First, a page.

Fatigue: causes and self-management

Fatigue: causes and self-management

Everyone feels tired sometimes. Usually after some rest or sleep you feel better. However, living with a long-term health condition can cause fatigue and make you feel tired a lot of the time. You may have little energy or motivation to do everyday tasks.

Fatigue: causes and self-management

Many people who are living with a chest or heart condition, or who have had a stroke, experience tiredness and fatigue. This can have a big impact on your daily life, work and relationships. However, there are many things you can do to help manage your tiredness and fatigue, and save your energy.

What is fatigue?

A feeling of extreme physical or mental tiredness that does not always improve after rest. Fatigue is a common symptom of arthritis. Often, making a few small lifestyle changes can help you manage this problem. Fatigue affects everyone differently. It can affect you both physically and mentally. For some people, their fatigue is mild and does not have a big impact on their daily life. For others, fatigue can affect how well they are able to cope on a daily basis.

Causes of fatigue

•Lack of refreshing sleep |Too much sleep |Stress / Anxiety /Low Mood |Being overweight |Lack of fitness | Erratic eating habits |Some medications |Inflammation |Anaemia |Dehydration |Pain |Doing too much | Pregnancy


Your medicines can also cause fatigue

Tiredness can be a side effect of medication. If you think your medicines are making you feel tired, discuss this with your doctor. They may be able to change your medication to something that works better for you.

Effects of fatigue

• Relationships: Feeling less motivated to spend time with others or do things you usually enjoy.

• Physical affects: Feeling weak, low in energy or dizzy

• Thoughts and feelings: Having difficulty concentrating, remembering, making decisions and staying motivated.

• Daily life: Having difficulty doing everyday tasks like washing, dressing or cooking.

Fatigue self-management
Four P’S

• Positivity. Try to stay positive. Make time to focus on the good things in your life, and what you can look forward to.

• Plan your week ahead and get organised.

• Prioritise what needs doing the most so you can spend your energy wisely. It’s okay to put less important things off.

• Pace yourself. Do things one step at a time or focus on one big activity per day to conserve your energy .

Sleep management

•Routine – go to sleep and wake up at the same time each day.

•Environment – Your bedroom should be clear from clutter and distractions. It is just for sleeping.

•Stop using electronic devices before bed. The light they emit has been proven to disturb sleep.

•Time – Aim for no more than 8 hours of sleep per night Exercise This is the key to fighting fatigue. Boost your energy levels and mood; lose weight and gain muscle.

Things to avoid

• Alcohol

• Caffeine

• Daytime naps lasting longer than 15 minutes

Relaxing Exercises (6 min)

Find a peaceful place. Try these simple relaxation exercises for a real benefit.

•Hold each position for 2 minutes.

•Inhale deeply, and exhale slowly.

•Close your eyes and relax.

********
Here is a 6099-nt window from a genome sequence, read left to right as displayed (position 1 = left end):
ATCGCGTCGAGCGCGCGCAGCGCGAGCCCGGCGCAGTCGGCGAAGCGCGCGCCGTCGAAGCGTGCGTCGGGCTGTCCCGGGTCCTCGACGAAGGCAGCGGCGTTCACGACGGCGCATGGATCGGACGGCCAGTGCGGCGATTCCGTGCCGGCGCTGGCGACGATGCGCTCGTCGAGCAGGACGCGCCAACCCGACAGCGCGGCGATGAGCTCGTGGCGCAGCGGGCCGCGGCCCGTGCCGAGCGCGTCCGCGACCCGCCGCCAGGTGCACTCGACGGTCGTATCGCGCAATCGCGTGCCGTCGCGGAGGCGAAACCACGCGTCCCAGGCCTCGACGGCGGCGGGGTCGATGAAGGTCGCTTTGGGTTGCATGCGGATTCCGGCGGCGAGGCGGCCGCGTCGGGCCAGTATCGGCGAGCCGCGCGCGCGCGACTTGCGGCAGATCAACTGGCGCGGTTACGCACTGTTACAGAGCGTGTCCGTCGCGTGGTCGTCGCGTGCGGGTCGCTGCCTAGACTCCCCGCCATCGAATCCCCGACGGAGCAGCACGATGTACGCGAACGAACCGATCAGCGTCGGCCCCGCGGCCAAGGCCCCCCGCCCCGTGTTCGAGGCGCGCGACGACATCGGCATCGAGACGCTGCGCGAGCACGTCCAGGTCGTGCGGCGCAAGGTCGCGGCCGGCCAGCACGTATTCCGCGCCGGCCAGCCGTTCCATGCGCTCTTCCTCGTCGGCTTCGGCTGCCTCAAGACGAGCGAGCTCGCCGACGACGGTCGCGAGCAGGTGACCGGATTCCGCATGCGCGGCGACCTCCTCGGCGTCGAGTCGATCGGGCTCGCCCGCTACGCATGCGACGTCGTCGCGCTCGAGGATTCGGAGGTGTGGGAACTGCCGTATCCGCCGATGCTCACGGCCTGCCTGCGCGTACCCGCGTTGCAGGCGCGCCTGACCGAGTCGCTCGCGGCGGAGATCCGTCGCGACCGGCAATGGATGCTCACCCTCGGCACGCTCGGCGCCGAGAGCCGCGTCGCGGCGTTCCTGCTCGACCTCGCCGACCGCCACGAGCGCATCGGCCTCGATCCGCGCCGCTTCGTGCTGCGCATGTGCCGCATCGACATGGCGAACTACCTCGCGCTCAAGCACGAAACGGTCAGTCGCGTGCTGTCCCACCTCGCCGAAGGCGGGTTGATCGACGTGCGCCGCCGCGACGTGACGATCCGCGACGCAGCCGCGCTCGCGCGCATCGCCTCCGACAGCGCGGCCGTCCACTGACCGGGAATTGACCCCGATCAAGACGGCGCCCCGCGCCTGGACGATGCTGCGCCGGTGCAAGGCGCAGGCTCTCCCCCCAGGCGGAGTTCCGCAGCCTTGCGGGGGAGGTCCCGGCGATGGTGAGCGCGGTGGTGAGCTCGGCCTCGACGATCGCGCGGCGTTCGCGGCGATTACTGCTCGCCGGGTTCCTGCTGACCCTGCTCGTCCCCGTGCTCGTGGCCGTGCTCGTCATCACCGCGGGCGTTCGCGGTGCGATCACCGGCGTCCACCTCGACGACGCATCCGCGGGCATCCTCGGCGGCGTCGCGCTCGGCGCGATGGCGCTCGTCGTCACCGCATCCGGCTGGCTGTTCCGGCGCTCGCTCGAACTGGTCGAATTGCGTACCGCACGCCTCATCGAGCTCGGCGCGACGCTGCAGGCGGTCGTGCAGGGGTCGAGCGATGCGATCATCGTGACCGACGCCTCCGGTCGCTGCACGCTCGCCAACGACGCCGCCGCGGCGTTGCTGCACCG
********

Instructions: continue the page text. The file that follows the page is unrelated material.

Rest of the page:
1. Sit cross – legged or in a chair. Sit comfortably. Rest your hands on knees. Breathe in and out for 2 minutes.

2. Hug your knees to your chest. Breathe in and out for 2 minutes.

3. Stretch forward as far as you can, and tuck your head in. Breathe in and out for 2 minutes.

Spoons theory

Energy is invisible and so it is difficult to quantify or describe to others. Spoons are physical objects and so can be used as a technique for visualising energy levels.

1. You start each day with a fixed number of spoons.

2. Plan your day. Each task costs you a spoon because you are expending energy.

3. Higher energy tasks will cost you more spoons than low energy tasks.

4. If you wake up and feel great you have 10 spoons. If you didn’t sleep very well or you had a busy day yesterday you might feel tired – so you only have 7 spoons. This may help you visualize your energy level and plan your day. Try using this way of describing your energy levels to your friends and family so that they can understand how you’re feeling.

Ten Top Tips
1. Relax. Try some mindfulness exercises and relaxation techniques.

2. Do little and often.

3. Exercise frequently. Set yourself exercise goals. Gradually increase them as your energy levels and abilities rise.


4. Rest when you need to.

5. Eat healthily with regular modest meals. Avoid snacks. Fatty and sugary foods can leave you feeling sluggish.

6. Drink plenty. Carry a bottle of water with you and remind yourself to have a few sips every now and then. Avoid sugary drinks and caffeine.

7. At work, try taking micro-breaks to refresh yourself. If your job involves lots of sitting, get up and move around. Encourage oxygen flow to your brain and muscles.

8. Find a hobby – something stress relieving, creative, musical or sporty. Knitting, cycling, swimming and baking are all good ideas for when you need some down time.

9. Stay in. If you don’t feel up to the evening out you planned, suggest an alternative which is more manageable.

10. Let others know when you are feeling fatigued. They may be able to help or to decrease their demands on you.



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